Monday 23 October 2017

'He was only gorgeous, I want to tell you...'

As the Galway Mayor's wife, Breda Ryan had a ringside seat for JFK's visit – and she loved every minute of it, she tells Anita Guidera

President John F. Kennedy addressing the crowd at Eyre Square. Galway
President John F. Kennedy addressing the crowd at Eyre Square. Galway
JFK's motorcade sweeps into town
JFK stands for the national anthems
Mayor of Galway Paddy Ryan with JFK
The President is escorted into Eyre Square in Galway
Breda Ryan with a photo of JFK
JFK departs New Ross in his helicopter

Breda Ryan, whose husband Paddy was the mayor of Galway, had met President Kennedy several times earlier in the week before he finally made it to the Maiden City.

The 80-year-old widow describes the entire occasion as "an unforgettable time".

"We had only just got television then. Nobody had ever seen anything like the excitement, not just in Galway but in the whole of the country.

"This was somebody who was a dashing Camelot."

The glamorous mother of five – a sixth child was born later – who was compared more than once by the media to Jacqueline Kennedy during the visit, had travelled with her husband to Dublin the previous Wednesday to a garden party in the Aras.

Later that day in Iveagh House, she was bowled over by the handsome appearance of the leader of the Free World.

"He was dressed in white tie and tails and he was only gorgeous, I want to tell you. He had a good figure and he was tall and tanned," she said.

On the day he came to Galway, Breda travelled to Eyre Square, taking her place with the other dignitaries while Paddy went to Salthill to formally welcome the president to the city.

"We live on College Road and when the car was about to travel past our house my mother-in-law, Catherine, was standing outside our house with our five children waving.

"Paddy said to him: 'I'd like very much if you'd wave to my mother. She'll be at the next gate.' I had the gate all decorated with flowers and flags and bunting and the next thing was he just hopped out of the car and went over and shook her hand."

He even autographed a copy of an old American history book that Mrs Ryan was holding in her hand.

"You couldn't watch him. The security men didn't know what he was going to do. It was just open touring and Paddy was with him and it was just marvellous.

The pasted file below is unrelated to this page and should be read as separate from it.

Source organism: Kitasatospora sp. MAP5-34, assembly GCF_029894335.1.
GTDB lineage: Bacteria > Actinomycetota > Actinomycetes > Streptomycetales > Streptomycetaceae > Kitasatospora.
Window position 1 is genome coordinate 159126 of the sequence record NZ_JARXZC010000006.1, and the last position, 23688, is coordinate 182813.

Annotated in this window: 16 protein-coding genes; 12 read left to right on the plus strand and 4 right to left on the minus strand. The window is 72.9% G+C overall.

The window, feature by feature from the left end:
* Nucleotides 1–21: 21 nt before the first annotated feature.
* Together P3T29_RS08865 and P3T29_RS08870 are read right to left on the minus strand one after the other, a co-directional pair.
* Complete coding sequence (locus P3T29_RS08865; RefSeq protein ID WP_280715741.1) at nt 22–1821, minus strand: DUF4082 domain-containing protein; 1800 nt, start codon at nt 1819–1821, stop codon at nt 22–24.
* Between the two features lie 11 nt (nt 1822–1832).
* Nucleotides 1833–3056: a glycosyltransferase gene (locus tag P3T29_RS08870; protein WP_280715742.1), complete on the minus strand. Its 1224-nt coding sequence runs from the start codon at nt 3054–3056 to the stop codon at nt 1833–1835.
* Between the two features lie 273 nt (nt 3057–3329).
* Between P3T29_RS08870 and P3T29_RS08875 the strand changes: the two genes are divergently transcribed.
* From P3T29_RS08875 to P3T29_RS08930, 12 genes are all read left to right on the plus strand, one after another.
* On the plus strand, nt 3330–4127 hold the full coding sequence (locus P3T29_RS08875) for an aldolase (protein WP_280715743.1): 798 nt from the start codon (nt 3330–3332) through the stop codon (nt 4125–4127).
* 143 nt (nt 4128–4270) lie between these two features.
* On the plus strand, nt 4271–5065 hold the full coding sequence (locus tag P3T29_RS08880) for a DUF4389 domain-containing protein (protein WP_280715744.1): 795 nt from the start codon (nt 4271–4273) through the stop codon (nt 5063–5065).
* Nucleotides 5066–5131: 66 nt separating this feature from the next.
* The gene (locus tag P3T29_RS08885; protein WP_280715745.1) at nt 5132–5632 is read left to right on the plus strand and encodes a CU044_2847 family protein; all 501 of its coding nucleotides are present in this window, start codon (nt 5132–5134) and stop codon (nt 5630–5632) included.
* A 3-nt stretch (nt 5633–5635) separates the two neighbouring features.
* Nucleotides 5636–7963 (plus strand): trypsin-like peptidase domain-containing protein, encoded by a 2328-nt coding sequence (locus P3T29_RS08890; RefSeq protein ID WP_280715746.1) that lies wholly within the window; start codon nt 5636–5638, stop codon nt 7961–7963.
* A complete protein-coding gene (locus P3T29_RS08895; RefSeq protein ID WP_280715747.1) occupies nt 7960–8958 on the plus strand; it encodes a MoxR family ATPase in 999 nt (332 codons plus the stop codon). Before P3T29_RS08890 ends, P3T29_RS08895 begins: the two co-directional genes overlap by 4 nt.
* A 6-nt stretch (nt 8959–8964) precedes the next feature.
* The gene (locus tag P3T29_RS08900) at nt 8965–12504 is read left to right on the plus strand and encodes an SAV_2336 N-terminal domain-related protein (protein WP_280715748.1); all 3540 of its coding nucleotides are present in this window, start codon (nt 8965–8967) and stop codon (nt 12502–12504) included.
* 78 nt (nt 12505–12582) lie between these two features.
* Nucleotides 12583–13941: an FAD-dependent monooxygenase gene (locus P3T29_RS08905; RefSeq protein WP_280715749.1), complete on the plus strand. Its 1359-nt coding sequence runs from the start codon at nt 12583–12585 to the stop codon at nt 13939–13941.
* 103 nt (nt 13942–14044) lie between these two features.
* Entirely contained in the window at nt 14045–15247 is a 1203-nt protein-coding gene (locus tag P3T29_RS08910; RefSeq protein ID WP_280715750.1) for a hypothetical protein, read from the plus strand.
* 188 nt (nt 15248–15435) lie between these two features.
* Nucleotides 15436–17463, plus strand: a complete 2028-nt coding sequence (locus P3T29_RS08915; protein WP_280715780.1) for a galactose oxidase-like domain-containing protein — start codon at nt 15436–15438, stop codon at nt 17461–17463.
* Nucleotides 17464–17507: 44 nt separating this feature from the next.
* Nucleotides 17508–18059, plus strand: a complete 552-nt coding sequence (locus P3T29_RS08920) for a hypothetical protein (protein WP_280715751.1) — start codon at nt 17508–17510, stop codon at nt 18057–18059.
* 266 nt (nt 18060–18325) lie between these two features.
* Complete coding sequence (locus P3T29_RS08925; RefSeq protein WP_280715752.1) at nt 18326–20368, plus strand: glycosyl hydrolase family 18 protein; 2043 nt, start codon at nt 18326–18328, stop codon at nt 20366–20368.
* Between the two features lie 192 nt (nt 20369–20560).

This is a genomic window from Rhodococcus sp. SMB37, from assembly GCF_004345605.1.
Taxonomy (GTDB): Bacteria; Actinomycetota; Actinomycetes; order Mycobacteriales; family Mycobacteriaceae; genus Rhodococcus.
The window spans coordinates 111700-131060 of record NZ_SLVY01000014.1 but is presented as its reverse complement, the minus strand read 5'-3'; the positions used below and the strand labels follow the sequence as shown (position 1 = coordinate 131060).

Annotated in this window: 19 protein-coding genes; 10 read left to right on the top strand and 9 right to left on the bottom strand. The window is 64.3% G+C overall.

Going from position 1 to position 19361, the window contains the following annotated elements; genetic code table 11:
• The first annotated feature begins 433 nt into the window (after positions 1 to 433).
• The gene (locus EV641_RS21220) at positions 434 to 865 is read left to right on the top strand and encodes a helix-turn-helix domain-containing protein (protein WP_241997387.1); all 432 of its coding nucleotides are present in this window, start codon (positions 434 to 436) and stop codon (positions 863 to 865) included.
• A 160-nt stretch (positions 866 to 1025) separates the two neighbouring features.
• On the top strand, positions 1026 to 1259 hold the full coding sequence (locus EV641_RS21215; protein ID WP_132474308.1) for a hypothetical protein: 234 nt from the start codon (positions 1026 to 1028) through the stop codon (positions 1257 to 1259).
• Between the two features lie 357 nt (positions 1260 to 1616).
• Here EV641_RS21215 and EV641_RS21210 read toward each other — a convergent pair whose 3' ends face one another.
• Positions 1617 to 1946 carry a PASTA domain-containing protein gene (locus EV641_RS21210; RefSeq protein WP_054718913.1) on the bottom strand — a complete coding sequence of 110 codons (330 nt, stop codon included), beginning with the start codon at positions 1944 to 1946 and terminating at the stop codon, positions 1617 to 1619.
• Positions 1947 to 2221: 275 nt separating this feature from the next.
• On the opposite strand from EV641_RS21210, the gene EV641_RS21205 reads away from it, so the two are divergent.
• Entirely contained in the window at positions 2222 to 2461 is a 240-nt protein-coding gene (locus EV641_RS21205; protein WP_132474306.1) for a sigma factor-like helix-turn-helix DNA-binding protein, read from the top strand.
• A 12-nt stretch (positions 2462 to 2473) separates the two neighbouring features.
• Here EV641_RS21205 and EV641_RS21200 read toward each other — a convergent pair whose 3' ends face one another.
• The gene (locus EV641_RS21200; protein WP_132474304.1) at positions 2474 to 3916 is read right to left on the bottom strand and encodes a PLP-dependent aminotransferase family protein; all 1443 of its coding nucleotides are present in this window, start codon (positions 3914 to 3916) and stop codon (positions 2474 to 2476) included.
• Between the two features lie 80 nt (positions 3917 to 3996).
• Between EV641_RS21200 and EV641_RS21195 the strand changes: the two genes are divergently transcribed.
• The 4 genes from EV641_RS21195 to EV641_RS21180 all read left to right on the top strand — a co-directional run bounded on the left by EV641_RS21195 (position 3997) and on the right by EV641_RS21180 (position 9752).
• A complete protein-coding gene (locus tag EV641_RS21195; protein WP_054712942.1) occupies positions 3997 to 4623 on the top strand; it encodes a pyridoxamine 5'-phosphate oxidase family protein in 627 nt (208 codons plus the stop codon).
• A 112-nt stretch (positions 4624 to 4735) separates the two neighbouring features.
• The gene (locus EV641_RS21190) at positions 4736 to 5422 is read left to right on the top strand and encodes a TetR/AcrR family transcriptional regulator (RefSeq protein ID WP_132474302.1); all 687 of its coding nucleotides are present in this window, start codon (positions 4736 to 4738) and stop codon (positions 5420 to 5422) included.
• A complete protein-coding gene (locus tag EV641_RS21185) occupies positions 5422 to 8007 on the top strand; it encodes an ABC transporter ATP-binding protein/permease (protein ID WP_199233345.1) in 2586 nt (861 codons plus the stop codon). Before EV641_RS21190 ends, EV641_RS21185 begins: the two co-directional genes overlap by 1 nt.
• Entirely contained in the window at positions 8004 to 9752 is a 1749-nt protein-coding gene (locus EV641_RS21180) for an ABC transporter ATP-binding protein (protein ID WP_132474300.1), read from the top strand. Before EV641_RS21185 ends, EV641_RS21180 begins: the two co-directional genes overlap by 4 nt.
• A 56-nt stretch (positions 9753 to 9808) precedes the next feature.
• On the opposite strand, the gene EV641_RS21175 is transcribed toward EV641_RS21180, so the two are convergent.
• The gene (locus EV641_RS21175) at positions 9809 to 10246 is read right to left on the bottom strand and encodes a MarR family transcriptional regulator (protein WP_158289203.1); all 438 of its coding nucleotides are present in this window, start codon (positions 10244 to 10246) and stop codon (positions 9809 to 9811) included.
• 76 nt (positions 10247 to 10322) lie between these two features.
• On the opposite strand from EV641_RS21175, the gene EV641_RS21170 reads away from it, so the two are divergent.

"All the people on the street ran up to greet him and were saying 'God bless you Mr Kennedy' and all that stuff. I believe it was very exciting," she said.

In Eyre Square where 600 gardai had taken up duty from early morning, the excitement was at fever pitch. An estimated 100,000 people had assembled for a glimpse of the president and to hear his speech.

But Breda's mayor husband raised more than a few eyebrows when he rose to address the president, entirely in the Irish language.

"It was on request from the president, Mr De Valera and the chairman of the Seanad, Mr Liam O'Buachalla, that Paddy would address him in the Irish language in Galway.

"Some people were very approving and some people said 'what's he saying?' but the idea was, since this was the first time that Ireland was shown in celebratory mood to the world that it had to be seen we had a culture of our own and language of our own.

"A lot of the people who emigrated couldn't even speak English. Irish was spoken widely and Paddy had been educated through Irish," she said.

Paddy, who was also a member of the Chamber of Commerce, presented the president with a silver gilt casket made by Faller's Jewellers that contained his Freedom of Galway city scroll.

President Kennedy was also presented with a wrought silver replica of the Great Mace of Galway mounted on Connemara marble and made by Messrs T Dillon as a paperweight for his desk in the White House.

After the formalities, Breda recalled how the crowd "nearly pulled him apart" as President Kennedy got into his car to return to Salthill.

She travelled out to Salthill with the entourage, later learning that the president had asked Paddy what did people do in Salthill. When Paddy replied that it was a seaside resort and people swam, the president remarked: "They sure are rugged."

At the same sportsground where he had landed just hours earlier, she can remember JFK stretching his hands down to the people that surrounded the helicopter in a final goodbye.

As the helicopter rose into the clouds, she recalls a sense of loneliness and emptiness in its wake.

"It was like saying goodbye to somebody very cherished. I remember people waving and waving until you could see the chopper no more in the clouds," she said.

Breda went straight home with Paddy to watch the remainder of the visit on television. It was as though they were still not ready to let him go.

Irish Independent

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